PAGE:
Monk always reminds me of a sculptor at work with a hammer and chisel rather than an impressionist with a paintbrush. His natural gift for abstraction is reminiscent of Picasso's late period where that master's distortions of the human face revealed character that no photograph could. Monk's penchant for adding foreign or "wrong" notes to otherwise conventional voicings make an interesting parallel. Additionally, his sophisticated sense of space fit right in with his overall concept.
Jazz pianists are keenly aware of the different sets of demands that solo and group playing presents. When playing alone, creativity using silence is more difficult. You have to provide your own accompaniment by using the left hand in a way that produces a balance between the hands and, a feeling that nothing is missing. Monk's ability to do this allows the listener to follow his improvisations even when he omits seemingly crucial chords or melody notes.
Monk's solo performances were somewhat different from those with his group. When playing alone, he was more conservative - often using a loping stride left hand combined with melody-conscious abstract right hand variations. His solo ballads were more introspective and free. As you can hear, playing with a rhythm section inspired him to "comp" and solo in a much more space-oriented manner.
This was definitely one of Monk's greatest quartets; the music this group recorded on this CD is timeless and wonderful. Charlie Rouse was the perfect musical partner, an artist who understood. Monk's compositions and the importance of respecting the melody while soloing. Also, Ben. Riley and Larry Gales were a great team. They always knew how to support and enhance every unpredictable move of Monk's, and their conception of the pulse fits Rouse like a made-to-ordersuit.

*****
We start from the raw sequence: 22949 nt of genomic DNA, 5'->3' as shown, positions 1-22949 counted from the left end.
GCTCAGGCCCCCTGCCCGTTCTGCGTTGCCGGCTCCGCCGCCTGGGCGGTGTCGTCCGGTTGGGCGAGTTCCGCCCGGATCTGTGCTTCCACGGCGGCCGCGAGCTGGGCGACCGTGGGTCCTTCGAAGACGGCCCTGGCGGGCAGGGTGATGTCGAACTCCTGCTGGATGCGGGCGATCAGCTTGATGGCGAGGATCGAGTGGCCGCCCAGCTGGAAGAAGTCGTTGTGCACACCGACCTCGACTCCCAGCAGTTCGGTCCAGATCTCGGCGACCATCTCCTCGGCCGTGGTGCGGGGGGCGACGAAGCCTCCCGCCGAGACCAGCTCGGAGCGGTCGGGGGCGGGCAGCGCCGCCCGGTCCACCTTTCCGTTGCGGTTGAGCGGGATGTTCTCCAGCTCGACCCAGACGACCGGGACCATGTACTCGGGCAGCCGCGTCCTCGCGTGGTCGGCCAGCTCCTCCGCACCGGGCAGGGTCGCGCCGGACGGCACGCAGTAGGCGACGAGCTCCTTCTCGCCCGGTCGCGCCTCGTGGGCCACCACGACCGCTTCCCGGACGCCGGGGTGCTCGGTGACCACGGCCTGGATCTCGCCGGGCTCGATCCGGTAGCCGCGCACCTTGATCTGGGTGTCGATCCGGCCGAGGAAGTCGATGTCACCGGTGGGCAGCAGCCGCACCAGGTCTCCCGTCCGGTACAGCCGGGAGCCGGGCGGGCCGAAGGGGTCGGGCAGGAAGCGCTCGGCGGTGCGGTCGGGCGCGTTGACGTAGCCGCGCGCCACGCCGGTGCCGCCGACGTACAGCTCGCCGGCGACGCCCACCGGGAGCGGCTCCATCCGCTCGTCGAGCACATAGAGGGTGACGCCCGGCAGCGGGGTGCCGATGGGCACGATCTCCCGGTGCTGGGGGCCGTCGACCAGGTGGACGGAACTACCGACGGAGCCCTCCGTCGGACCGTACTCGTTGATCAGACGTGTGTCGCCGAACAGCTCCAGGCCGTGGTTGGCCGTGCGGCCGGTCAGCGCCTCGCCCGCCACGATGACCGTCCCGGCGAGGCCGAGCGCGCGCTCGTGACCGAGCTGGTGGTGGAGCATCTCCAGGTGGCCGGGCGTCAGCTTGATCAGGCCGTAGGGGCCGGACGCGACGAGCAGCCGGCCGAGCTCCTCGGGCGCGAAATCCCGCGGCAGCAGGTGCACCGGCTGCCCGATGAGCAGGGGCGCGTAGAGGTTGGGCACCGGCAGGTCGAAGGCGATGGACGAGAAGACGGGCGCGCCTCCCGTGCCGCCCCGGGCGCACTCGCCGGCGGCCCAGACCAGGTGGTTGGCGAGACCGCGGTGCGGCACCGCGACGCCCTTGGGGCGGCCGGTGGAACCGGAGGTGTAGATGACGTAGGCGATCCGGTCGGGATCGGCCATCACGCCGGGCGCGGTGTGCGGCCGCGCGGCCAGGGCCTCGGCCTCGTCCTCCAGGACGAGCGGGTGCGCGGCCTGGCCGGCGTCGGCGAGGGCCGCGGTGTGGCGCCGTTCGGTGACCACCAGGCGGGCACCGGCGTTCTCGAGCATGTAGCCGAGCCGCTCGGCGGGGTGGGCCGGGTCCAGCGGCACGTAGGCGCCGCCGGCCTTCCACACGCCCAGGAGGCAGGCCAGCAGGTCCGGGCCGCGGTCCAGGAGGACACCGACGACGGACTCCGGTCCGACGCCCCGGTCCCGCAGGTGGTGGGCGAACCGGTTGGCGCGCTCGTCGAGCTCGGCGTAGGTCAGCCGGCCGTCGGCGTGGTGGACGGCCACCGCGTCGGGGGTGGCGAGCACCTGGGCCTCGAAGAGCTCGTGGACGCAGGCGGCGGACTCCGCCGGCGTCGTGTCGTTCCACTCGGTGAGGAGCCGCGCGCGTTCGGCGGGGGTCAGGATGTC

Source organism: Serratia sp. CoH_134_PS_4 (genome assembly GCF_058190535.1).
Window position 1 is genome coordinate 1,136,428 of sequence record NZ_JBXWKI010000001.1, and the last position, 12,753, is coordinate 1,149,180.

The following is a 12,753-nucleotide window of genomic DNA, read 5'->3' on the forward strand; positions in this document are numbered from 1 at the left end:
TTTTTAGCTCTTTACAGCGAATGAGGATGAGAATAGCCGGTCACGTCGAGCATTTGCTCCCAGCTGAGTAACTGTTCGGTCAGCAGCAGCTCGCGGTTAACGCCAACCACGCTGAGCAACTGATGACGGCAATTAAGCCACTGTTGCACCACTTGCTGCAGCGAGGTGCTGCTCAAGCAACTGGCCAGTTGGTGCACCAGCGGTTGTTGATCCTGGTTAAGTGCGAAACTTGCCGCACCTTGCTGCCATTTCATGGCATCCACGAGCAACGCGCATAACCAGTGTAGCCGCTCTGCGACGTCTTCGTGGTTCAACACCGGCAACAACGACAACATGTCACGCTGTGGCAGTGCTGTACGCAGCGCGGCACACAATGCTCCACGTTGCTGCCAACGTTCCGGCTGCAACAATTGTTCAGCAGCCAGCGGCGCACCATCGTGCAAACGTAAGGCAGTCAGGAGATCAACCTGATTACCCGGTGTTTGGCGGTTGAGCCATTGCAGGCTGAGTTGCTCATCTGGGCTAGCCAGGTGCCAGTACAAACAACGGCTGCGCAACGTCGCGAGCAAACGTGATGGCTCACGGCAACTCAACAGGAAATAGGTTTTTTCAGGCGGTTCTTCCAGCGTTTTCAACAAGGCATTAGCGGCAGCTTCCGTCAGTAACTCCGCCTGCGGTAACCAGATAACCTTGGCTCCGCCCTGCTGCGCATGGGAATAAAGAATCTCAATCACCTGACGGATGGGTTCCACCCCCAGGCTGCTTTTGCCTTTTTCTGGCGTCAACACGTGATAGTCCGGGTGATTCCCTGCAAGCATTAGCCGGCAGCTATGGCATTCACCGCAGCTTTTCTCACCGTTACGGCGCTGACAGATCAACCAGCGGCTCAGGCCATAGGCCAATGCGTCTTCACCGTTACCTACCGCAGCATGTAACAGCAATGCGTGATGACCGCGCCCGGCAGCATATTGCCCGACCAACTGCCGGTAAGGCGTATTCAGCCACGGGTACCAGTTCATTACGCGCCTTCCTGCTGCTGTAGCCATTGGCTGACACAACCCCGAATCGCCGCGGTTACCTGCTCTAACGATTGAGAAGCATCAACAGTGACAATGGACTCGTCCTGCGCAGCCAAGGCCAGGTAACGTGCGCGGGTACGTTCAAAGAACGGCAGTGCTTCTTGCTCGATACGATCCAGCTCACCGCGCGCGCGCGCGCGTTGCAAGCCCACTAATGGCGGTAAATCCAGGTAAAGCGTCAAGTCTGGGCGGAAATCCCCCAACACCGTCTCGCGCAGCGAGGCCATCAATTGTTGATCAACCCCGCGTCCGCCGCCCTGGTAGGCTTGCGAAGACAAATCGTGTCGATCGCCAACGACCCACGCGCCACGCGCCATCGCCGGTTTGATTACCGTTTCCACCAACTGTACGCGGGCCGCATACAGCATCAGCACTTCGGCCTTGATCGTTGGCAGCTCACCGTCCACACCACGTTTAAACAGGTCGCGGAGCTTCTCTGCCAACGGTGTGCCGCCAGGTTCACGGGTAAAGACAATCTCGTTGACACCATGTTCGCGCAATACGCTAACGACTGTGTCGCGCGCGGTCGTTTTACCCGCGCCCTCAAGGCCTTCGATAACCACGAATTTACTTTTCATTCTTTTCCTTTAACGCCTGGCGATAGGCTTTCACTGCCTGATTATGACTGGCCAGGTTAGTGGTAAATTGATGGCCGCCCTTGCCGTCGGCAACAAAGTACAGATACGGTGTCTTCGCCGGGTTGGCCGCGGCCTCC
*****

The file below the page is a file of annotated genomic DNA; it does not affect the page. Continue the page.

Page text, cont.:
The aforegoing is true of all the pieces on this CD except when Monk is playing alone, bf course.
LIZA - This Gershwin classic was a test piece for many pianists in the 20's and 30's and beyond. It is a harmonic obstacle course and pianists as diverse as James. P. Johnson and Al Haig have recorded it. Monk first recorded it in 1956 on his second Riverside session.
Noteworthy in this version is Monk and Rouse dividing the A sections into four bars each. Portions of Monk's solo sound almost pre-planned, which is all right with this writer because I believe that the end result is what matters most.
APRIL IN PARIS - Combines a Monk introspective solo that precedes Rouse and the rhythm section joining him. This shows his different approach to each situation.
CHILDREN'S SONG (THAT OLD MAN) - Only Thelonious would pick a children's song like this. The group's four-square rendition is delightful.
I LOVE YOU (SWEETHEART OF MY All MY DREAMS) - Was also issued on the CD "Monk Alone." It appears here because it was recorded the same day as "Liza," on October 6, 1964. When Monk played obscure oldies like this one, he often combined pathos with sardonic humor while outlining the melody almost in caricature. Note the rock-steady stride - shades of James P. Johnson.
JUST YOU, JUST ME - Shows Monk at his creative best. His inventive improvising behind Rouse is truly spontaneous composition, creating a complete part that could stand alone. Horace Silver and John Lewis are two other pianist-composers whose structured accompaniments were self-sufficient.
PANNONICA - Usually played solo by Monk features a beautifully developed solo by a soulful Charlie Rouse. Monk's variations on this classic ballad are, as they say, "choice."
TEO - Is a catchy 24-bar tune named for Teo Macero who originally produced these recordings.
The alternate takes of April In Paris and Pannonica are included so the listener can hear the fascinating differences. Which takes would you choose?
The medley of Just You, Just Me and Liza is really a one-time event.
After one chorus of Just You, Monk morphs imperceptibly into Liza behind Rouse who catches on fast. They stay with Liza until the very last chorus, which then reprises Just You. The way Rouse finds his way through the chordal labyrinth of the two songs is magical.
A word about Riley and Gales: They are the epitome of irresistible swinging throughout.
For recent and longtime Monk devotees, this CD is essential listening. And, for those just discovering Thelonious, his genius will be a revelation. To use the title of one of his famous compositions, the EVIDENCE is all here.
-Dick Katz (March 2002)